an unaccredited agent of the Italian government, and the self-confessed
assailant of Señor Alvarez of the Mexican legation, had been taking his
ease in a cell. He had been formally arraigned and committed without
bail to await the result of the bullet wound which had been inflicted
upon the diplomatist from Mexico at the German Embassy Ball, and, since
then, undisturbed and apparently careless of the outcome, he had spent
his time in reading and smoking. He had answered questions with only a
curt yes or no when he deigned to answer them at all; and there had been
no callers or inquiries for him. He had abruptly declined a suggestion
of counsel.

Twice each day, morning and night, he had asked a question of the
jailer who brought his simple meals.

"How is Señor Alvarez?"

"He is still in a critical condition." The answer was always the same.

Whereupon the secret agent would return to his reading with not a shadow
of uneasiness or concern on his face.

Occasionally there came a courteous little note from Miss Thorne, which
he read without emotion, afterward casting them aside or tearing them
up. He never answered them. And then one day there came another note
which, for no apparent reason, seemed to stir him from his lethargy.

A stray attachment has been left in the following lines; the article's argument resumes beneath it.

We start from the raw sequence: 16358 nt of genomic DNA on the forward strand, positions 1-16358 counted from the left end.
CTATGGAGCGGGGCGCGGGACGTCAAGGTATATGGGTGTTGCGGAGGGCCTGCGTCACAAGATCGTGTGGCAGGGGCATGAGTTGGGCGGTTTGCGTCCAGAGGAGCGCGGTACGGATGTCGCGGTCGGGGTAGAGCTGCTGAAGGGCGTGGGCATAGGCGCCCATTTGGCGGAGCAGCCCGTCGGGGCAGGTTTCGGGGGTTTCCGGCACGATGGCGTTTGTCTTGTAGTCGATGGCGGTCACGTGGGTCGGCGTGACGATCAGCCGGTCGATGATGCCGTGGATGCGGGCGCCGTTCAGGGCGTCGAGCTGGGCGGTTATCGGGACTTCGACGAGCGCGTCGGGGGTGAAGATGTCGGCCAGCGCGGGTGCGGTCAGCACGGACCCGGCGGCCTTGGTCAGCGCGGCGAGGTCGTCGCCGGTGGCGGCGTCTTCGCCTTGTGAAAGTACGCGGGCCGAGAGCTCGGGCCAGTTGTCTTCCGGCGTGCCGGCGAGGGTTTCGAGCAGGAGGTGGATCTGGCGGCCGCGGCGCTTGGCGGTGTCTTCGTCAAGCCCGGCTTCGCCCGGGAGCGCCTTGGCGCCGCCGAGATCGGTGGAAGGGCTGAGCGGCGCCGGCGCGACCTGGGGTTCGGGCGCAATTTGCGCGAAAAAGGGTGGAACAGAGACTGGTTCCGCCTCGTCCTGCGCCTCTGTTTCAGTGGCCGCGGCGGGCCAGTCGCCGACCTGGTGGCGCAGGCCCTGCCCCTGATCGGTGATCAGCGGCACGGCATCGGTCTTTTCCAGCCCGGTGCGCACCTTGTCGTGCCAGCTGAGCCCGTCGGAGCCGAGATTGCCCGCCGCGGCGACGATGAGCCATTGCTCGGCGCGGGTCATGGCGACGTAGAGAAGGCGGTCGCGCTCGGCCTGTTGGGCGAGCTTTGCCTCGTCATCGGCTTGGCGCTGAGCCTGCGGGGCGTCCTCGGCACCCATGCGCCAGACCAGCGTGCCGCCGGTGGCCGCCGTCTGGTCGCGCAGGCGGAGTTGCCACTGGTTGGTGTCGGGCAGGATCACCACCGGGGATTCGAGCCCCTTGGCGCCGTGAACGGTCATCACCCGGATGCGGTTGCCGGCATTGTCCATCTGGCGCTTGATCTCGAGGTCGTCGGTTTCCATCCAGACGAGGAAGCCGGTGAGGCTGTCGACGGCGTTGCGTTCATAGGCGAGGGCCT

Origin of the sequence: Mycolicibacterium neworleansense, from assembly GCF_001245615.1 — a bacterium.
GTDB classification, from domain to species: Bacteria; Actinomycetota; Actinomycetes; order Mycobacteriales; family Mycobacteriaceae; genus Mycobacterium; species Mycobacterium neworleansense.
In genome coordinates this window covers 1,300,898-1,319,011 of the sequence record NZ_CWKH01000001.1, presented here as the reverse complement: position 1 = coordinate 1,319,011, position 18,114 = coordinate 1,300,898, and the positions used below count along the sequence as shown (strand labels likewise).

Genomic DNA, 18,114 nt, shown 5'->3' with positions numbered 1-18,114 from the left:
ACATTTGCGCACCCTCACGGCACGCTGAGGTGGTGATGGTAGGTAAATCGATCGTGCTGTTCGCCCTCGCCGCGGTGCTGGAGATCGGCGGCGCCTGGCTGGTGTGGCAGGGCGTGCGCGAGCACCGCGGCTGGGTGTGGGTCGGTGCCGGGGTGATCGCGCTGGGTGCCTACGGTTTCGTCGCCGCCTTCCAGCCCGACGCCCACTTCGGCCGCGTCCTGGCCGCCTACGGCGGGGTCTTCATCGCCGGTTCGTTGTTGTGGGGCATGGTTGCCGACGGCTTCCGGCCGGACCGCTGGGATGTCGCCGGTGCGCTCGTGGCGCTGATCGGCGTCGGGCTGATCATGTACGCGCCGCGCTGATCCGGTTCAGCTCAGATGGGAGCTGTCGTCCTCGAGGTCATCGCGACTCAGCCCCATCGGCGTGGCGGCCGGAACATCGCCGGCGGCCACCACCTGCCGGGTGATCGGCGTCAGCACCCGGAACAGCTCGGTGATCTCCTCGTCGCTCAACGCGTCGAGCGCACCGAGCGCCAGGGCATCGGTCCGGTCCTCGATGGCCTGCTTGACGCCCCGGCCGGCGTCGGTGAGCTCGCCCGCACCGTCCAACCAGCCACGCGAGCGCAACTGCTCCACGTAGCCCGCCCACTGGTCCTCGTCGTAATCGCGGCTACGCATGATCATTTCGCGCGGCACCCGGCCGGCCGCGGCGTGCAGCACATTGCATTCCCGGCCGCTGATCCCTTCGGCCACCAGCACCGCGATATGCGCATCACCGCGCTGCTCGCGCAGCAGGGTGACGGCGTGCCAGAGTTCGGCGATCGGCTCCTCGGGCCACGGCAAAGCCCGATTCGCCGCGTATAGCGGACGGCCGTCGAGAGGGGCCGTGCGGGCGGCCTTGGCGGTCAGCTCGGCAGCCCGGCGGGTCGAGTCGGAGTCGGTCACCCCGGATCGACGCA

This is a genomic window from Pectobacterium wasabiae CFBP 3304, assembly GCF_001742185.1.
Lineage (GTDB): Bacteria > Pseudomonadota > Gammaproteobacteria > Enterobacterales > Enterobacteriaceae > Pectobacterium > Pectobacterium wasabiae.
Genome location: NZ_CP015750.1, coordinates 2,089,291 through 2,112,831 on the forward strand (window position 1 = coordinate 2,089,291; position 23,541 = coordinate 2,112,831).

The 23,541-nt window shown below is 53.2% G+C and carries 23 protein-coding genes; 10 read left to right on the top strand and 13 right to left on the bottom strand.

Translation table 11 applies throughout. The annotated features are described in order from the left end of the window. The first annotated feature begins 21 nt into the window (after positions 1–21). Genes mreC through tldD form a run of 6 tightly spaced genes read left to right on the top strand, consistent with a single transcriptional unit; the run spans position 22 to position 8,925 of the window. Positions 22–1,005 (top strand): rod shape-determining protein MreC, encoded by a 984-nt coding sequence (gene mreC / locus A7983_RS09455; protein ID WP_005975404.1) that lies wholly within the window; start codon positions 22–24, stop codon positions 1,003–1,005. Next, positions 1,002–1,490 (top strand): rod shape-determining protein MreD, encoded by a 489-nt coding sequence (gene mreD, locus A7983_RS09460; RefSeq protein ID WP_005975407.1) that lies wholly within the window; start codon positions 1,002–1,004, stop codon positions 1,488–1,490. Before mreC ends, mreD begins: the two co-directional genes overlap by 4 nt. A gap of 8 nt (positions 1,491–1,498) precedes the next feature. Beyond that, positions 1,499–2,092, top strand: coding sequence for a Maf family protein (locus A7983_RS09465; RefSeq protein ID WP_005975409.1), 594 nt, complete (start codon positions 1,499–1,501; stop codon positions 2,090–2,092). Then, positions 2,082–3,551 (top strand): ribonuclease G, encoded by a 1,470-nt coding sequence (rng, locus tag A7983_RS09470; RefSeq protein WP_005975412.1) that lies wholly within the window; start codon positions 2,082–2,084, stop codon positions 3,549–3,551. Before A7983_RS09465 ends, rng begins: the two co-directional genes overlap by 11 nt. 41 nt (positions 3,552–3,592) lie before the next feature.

Outwardly it was like all the others, but when Signor Petrozinni scanned
the sheet his eyes lighted strangely, and he stood staring down at it as
though to hide a sudden change of expression in his face. His gaze was
concentrated on two small splotches of ink where, it seemed, the pen
had scratched as Miss Thorne signed her name.

The guard stood at the barred door for a moment, then started to turn
away. The prisoner stopped him with a quick gesture.

"Oh, Guard, may I have a glass of milk, please?" he asked. "No ice. I
prefer it tepid."

He thrust a small coin between the bars; the guard accepted it and
passed on. Then, still standing at the door, the prisoner read the note
again:

"MY DEAR FRIEND:

"I understand, from an indirect source, that there has been a marked
improvement in Señor Alvarez's condition, and I am hastening to send you
the good news. There is every hope that within a short while, if he
continues to improve, we can arrange a bail bond, and you will be free
until the time of trial anyway.

"Might it not be well for you to consult an attorney at once? Drop me a
line to let me know you received this.

"Sincerely,

"ISABEL THORNE."

Finally the prisoner tossed the note on a tiny table in a corner of his
cell, and resumed his reading. After a time the guard returned with the
milk.

"Would it be against the rules for me to write an answer to this?"
queried Signor Petrozinni, and he indicated the note.

"Certainly not," was the reply.